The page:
Cobbers conduct research through dinosaur dig

Every summer, students travel out to Seven Blackfoot Ranch, located about two hours from Jordan, Montana, to spend two weeks searching the land for fossils. The ranch is located on the Hell Creek Formation, an intensively-studied area where researchers have found fossils of sea creatures and land animals alike. The group from Concordia is led by Dr. Ron Nellermoe and is funded through Undergraduate Research, Scholarship and Creative Activity (URSCA).

Every spring, the biology department sends out a call for student researchers for the summer, which is how junior Sam Engrav got involved. Engrav described looking through the list of research opportunities and saw dinosaurs on the list, something that she said she “never outgrew a childhood love of.”

Before leaving for Montana, the group spends about a week on campus preparing for the trip. This week is spent learning how to use the different tools they will be taking with them, as well as preparing all the food and camping materials they will need for the two week trip.

Once in Montana, the hiking begins.

“Some people have this mentality of Jurassic Park where you get out there and the bones are right there, but sometimes you’re hiking for 10 miles a day,” Engrav said.

Senior Emily Laaveg agreed that there is a lot more hiking than she expected.

“Whether you do more hiking depends on where your group gets sent and where you’re allowed to look. Some days you might hike 5 miles up and down the buttes, but once you find a spot that has fossils, you only need to hike that far and spend the whole day digging.”

The days are full of hiking and looking for fossils, but that’s not the only work the students do on the trip. When they’re not excavating fossils, the students might be taking soil samples or doing geological analyses of the surrounding land to bring back to campus with them as well.

Typically the group has been required to stay on the land owned by Seven Blackfoot Ranch. “This year we got licenses to dig on state land,” explained senior Joe Grove. Getting to dig on state land led to the group finding fossils from a triceratops, hadrosaur, and microfossils from fish and aquatic animals.

When the two weeks are up, the group brings whatever fossils they found back to campus with them. Throughout the school year they work in the lab, located in Riverside Center, to clean up the fossils and try to get them to a point where they are presentable. This process includes using dental picks, scalpels, toothbrushes, and compressed air. “It’s very meticulous work,” said Laaveg, “but it’s also a nice stress-relief project compared to other work during a semester.”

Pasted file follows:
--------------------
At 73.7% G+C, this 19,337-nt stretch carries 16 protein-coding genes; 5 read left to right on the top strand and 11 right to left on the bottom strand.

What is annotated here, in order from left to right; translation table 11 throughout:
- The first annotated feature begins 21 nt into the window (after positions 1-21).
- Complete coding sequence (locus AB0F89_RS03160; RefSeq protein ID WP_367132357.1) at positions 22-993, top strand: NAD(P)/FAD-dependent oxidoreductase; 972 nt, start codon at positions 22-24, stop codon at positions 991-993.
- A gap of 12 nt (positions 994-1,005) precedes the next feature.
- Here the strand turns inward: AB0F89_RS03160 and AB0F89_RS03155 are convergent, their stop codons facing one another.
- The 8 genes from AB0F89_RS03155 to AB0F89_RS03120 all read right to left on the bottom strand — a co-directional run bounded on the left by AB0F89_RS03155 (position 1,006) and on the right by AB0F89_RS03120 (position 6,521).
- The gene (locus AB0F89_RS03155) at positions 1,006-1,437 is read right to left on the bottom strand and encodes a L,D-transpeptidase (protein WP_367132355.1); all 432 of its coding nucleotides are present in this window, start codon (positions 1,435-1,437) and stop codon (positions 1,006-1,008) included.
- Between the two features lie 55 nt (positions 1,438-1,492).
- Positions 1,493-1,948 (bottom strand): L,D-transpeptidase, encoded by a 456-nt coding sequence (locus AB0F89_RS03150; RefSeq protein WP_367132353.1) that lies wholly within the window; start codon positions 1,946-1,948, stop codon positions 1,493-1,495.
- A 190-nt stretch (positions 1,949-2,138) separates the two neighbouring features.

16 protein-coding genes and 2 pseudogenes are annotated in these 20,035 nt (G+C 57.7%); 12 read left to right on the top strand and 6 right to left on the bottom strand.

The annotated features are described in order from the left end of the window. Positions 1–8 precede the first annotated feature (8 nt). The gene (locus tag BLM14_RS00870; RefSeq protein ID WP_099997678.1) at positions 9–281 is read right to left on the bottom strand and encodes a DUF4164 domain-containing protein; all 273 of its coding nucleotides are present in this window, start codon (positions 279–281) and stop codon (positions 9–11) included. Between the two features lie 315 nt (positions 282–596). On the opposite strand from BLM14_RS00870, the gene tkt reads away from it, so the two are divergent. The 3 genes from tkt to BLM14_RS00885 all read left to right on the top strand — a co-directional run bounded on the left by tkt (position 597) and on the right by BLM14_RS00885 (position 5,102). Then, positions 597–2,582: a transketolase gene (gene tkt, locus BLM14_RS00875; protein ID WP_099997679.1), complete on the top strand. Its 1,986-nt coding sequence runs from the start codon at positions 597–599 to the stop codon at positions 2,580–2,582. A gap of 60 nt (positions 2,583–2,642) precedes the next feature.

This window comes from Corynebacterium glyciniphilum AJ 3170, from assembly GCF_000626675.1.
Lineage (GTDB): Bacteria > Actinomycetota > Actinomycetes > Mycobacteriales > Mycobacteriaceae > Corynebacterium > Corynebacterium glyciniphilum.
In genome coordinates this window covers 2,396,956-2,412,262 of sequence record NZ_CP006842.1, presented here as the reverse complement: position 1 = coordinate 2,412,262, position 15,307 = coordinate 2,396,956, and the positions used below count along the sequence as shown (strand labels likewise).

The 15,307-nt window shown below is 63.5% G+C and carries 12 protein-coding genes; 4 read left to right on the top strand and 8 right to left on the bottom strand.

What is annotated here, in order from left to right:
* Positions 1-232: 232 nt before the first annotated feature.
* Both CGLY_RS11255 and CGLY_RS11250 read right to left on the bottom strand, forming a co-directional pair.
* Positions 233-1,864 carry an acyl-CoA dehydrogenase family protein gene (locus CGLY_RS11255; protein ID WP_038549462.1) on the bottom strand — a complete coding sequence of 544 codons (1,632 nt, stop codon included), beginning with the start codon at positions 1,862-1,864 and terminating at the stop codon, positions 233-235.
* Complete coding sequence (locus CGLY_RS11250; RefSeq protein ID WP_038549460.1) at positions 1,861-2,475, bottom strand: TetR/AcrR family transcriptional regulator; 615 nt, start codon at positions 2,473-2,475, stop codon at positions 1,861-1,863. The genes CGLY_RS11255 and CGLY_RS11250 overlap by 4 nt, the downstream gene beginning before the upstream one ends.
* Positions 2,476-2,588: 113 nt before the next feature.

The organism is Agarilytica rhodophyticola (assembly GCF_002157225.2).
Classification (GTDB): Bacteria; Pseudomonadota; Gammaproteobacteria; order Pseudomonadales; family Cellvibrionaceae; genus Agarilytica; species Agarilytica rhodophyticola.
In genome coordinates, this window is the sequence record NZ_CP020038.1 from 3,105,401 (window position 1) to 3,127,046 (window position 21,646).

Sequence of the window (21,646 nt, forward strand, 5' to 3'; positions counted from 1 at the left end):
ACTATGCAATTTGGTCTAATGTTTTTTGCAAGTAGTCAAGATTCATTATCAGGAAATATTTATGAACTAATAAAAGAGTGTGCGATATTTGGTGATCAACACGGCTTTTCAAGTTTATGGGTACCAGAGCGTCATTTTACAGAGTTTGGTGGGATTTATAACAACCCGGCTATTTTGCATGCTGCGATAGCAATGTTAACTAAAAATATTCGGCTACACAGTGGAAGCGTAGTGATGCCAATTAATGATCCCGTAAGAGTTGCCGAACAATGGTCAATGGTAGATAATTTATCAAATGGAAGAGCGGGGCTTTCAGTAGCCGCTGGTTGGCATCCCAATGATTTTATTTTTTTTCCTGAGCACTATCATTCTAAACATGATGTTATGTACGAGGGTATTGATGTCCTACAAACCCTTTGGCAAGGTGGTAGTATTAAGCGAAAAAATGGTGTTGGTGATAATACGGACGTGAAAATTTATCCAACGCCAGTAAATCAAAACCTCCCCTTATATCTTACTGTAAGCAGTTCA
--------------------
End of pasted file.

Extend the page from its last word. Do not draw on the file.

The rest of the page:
Aside from working on cleaning up and restoring the bones, students have the opportunity to do research with the fossils as well. Engrav said, “I’m currently working with an Allosaurus specimen that was found in Wyoming in 2004. We do CT scans of the bones and my job is to look at the scans and do 3D reconstructions of what the dinosaur might have looked like.”

Grove explained more of why this research, which he has been involved in for the past two years, is special: “The specimen shows characteristics of an Allosaurus, but has morphological characteristics that differentiate it from a normal one. Basically we’re trying to figure out if this animal is a new species, or just a strange individual Allosaurus.”

While it might seem like this is only an experience for scientists, Laaveg herself is a museum studies major. “It’s nice to be able to bring a humanities perspective to the dig that is typically more students with science majors.” she said.

Everyone who goes on the trip to Montana and works in the lab, no matter their major, is very passionate about the work that they do, but there is not a lot of awareness around campus about the work that they do. Engrav said, “I didn’t know this was a possibility until I saw the research call, and my friends didn’t know it was a thing until I started working here. It’s fun work. We want to show people what goes on here and we get excited when other people get excited about the work that we’re doing.”


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